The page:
5 Things I Tell My Kids Not To Do But I Secretly Do Myself

by Nina Garcia

Image via Shutterstock

You know you’re supposed to model proper behavior. Your kids follow your actions, not your words. But no matter how hard you try, you can’t seem to follow the advice you give your kids—the things you know are good for them, but somehow you secretly excuse when it comes to you. I know I’m guilty of this, big time. I’m the most well-rounded and healthiest mom based on what I tell my kids, but confession time: Come bedtime or when they’re out of sight, I’m not. These five things I tell my kids not to do but secretly do myself will prove it:

1. Overindulging in candy and sweets. When we bring home a huge stash of candy, whether from Halloween, an egg hunt or a birthday party, my kids can only have one piece of candy per day for a total of three days. Yes, you read that correctly. Out of buckets of candy, my kids eat only three, once a day for three days, and nothing more. They’ll even throw the rest in the trash. (Or they’ll make a poster out of Sunkist wrappers—hey, at least they get creative!)

Meanwhile, come 8 p.m. when the kids are in bed, I’m rummaging through their stash, eyeing the peanut butter chocolates and candy corn. I feel terrible just typing that. (No I don’t.)

2. Skipping precious ZZZ’s. Speaking of 8 p.m., that’s the time my eldest goes to sleep. The 2-year-old twins go to sleep even earlier at 7:15 p.m. If I followed my own advice about getting enough sleep to face the next day with energy, I too would go to bed at a decent hour.

Except I don’t. I’ve tried giving myself a curfew to shut down the computer or close the book by 9 p.m. so I can shower and get ready for bed. Unfortunately, I keep extending the time, so it’s not unusual for me to fall asleep at 11 p.m. (only to wake up at 5:45 a.m. the next morning).

My 5-year-old doesn’t let me off the hook, either. When I yawn the next day and say I’m tired, he says, “You should probably go to sleep early, Mama.”

3. Binge-watching. I’m currently tearing through The Office (this is not helping my 9 p.m. curfew, clearly). I’m convinced the producers made the episodes short so I can tell myself, over and over again, to watch just one more.

Keep in mind, this is the same person so strict with her kids’ screen time that my eldest didn’t watch television until he was 3 years old. The twins, being the second children, got away with watching at 2 years old. No smartphone, iPad or any other screens for these kiddos. They get to watch at most one episode of The Magic School Bus per day (yes, I’m bringing it back).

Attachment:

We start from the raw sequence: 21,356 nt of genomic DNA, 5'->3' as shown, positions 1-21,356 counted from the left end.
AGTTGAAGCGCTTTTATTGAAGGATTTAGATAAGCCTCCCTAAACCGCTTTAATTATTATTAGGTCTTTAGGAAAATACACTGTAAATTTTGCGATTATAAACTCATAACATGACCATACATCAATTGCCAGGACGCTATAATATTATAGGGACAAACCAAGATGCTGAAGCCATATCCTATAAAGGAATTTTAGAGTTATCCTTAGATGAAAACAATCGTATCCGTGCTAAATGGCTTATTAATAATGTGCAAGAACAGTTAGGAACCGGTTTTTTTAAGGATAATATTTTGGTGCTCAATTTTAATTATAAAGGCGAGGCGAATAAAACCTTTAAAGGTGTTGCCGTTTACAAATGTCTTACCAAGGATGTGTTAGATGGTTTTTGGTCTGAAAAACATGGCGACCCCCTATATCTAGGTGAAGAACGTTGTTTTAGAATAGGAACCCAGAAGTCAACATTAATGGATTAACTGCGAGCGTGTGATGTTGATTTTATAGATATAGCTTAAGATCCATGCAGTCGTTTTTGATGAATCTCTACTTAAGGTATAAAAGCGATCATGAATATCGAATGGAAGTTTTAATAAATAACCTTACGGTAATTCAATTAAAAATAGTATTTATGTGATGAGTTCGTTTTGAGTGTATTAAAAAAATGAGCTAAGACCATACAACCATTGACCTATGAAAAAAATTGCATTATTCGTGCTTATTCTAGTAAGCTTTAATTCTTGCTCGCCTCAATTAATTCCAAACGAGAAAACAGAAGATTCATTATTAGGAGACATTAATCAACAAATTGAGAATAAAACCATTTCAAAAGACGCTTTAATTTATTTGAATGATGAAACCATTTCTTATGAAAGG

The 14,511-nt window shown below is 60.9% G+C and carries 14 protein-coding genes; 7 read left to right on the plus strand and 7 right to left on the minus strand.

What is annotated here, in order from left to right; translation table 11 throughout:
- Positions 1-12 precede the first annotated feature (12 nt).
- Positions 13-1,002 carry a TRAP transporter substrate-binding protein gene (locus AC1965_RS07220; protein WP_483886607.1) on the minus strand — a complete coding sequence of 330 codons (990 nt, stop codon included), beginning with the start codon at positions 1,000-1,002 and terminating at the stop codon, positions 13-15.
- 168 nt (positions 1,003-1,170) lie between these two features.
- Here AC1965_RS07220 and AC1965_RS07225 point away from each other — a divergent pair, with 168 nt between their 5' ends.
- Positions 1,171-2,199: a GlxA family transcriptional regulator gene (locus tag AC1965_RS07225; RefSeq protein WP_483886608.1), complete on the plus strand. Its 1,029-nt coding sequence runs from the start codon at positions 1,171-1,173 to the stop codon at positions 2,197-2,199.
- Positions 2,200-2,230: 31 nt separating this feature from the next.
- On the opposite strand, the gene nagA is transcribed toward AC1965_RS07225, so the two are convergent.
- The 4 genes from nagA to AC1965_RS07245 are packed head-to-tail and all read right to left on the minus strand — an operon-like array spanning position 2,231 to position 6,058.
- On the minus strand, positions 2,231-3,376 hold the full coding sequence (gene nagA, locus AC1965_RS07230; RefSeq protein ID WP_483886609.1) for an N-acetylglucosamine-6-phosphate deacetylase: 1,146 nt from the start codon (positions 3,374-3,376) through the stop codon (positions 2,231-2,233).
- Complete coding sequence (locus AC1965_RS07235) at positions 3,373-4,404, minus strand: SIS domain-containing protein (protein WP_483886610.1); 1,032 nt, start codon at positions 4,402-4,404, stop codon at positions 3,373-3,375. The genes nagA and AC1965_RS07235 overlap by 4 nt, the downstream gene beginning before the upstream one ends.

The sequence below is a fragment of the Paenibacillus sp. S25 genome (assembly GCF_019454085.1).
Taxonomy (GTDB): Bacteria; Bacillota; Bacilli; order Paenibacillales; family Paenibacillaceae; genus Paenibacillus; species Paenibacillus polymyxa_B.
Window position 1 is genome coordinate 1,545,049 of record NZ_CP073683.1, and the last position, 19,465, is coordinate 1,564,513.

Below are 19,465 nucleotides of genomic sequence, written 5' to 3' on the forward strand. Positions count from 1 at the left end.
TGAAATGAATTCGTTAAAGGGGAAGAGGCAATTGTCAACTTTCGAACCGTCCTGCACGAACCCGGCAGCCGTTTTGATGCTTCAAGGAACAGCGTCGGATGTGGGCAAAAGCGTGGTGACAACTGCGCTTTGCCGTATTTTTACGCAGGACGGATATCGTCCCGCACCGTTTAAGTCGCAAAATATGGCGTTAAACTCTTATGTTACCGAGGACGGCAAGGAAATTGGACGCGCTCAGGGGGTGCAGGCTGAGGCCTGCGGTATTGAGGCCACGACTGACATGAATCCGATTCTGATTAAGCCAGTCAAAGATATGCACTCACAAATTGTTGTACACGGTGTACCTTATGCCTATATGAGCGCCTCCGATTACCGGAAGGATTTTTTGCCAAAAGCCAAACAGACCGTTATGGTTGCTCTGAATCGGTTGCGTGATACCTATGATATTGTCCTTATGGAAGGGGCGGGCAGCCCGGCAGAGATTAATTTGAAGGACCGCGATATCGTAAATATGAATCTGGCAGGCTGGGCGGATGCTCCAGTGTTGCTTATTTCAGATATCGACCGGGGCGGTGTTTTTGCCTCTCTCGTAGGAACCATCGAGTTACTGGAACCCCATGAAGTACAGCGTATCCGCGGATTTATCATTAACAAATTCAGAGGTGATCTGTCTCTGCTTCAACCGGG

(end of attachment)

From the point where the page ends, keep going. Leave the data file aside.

4. Using language that would warrant a PG-13 rating. First things first: My kids don’t actually curse, but my eldest has said some words that made me do a double take. For instance, he’ll say, “Bam!” which sounds just like me saying “Damn!” So I tell him to find another word besides “Bam!” or “Jeezus!” or even “poopy head.”

Yet here I am, saying all those things (with a more colorful version of “poopy head”). I usually manage to mutter them under my breath, but the kids are listening. They didn’t start saying “Jeezus!” out of the blue, that’s for sure.

5. Vegging out. Children learn best through play and activity. Even if I never told my kids to be active and have fun, they would do so on their own. I’m so glad they have the energy and excitement for playing and being active, because I’m lucky if I can take a 30-minute walk once a week.

Sure, I’ll go through motivated spurts to work out when my doctor tells me to lose a few pounds or when I learn my good cholesterol is low. I’ll get extra motivated, even buying new workout gear to get pumped. I’ll run laps, do workout videos, take a fitness class. Then two weeks later, I’m back to the same habits. I incorporate workouts into my errands like walking to the store during lunch. I love me my occasional dance class. But it’s a shame I’m not consistent with setting a good example about exercise.

Lest you think I’m a terrible example for my kids, I’m proud of a few things I do model well, including reading to my kids often throughout the day, eating healthy food (minus the candy), treating others kindly, working hard and doing my best, enjoying outdoor and nature adventures, and spending time with family and friends.

As parents, we want the best for our kids. This is why we give them the organic peach while we eat the processed crap, or why we make sure they get a good night’s rest even though we’re still awake with our laptops close by. We want to instill good habits and help them avoid the mishaps we’ve gone through.

Hopefully, I’ll be more mindful about following my own advice, even just focusing on one goal at a time. I can limit screen time to 30 minutes a day, exercise for an hour or go to bed earlier. Maybe I can then start following my own advice and take care of myself the way I do my kids.